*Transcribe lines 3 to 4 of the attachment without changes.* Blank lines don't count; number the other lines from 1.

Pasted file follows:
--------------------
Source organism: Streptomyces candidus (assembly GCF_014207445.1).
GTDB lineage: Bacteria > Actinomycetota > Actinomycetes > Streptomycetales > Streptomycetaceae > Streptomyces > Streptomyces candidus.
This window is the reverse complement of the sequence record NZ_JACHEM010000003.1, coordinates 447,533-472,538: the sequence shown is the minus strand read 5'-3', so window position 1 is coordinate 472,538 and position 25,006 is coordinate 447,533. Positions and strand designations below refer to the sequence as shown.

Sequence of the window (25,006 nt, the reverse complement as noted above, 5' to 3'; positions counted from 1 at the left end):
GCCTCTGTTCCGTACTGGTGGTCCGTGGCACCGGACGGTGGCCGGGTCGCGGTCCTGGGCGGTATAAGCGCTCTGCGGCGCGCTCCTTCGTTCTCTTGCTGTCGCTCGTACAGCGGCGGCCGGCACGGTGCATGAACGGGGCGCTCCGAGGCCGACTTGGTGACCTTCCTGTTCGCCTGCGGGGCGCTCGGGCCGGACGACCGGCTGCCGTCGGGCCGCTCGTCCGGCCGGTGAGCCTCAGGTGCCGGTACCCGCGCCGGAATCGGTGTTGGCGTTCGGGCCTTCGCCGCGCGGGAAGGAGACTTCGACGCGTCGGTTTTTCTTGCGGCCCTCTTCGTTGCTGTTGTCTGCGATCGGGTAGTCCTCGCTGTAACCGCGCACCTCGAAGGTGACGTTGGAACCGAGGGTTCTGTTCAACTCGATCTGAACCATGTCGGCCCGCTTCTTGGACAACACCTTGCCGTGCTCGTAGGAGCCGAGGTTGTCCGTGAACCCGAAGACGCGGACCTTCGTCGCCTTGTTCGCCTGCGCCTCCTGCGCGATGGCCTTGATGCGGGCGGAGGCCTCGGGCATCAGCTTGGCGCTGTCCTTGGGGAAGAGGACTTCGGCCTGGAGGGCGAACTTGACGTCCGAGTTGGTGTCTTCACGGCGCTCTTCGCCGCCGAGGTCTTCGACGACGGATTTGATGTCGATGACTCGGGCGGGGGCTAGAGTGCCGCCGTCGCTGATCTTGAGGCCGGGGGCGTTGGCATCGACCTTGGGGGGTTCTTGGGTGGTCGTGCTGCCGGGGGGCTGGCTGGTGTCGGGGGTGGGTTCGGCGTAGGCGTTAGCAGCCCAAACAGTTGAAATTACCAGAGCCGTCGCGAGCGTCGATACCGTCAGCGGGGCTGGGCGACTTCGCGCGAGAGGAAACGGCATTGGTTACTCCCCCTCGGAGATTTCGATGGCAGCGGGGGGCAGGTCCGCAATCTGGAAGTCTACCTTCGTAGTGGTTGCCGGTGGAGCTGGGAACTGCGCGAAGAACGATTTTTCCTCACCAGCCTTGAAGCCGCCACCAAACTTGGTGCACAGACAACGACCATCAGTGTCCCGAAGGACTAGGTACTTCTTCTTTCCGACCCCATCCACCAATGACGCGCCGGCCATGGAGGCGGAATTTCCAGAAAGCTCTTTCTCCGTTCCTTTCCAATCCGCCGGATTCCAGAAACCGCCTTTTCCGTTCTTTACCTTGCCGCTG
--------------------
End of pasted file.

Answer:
This window is the reverse complement of the sequence record NZ_JACHEM010000003.1, coordinates 447,533-472,538: the sequence shown is the minus strand read 5'-3', so window position 1 is coordinate 472,538 and position 25,006 is coordinate 447,533. Positions and strand designations below refer to the sequence as shown.

Sequence of the window (25,006 nt, the reverse complement as noted above, 5' to 3'; positions counted from 1 at the left end):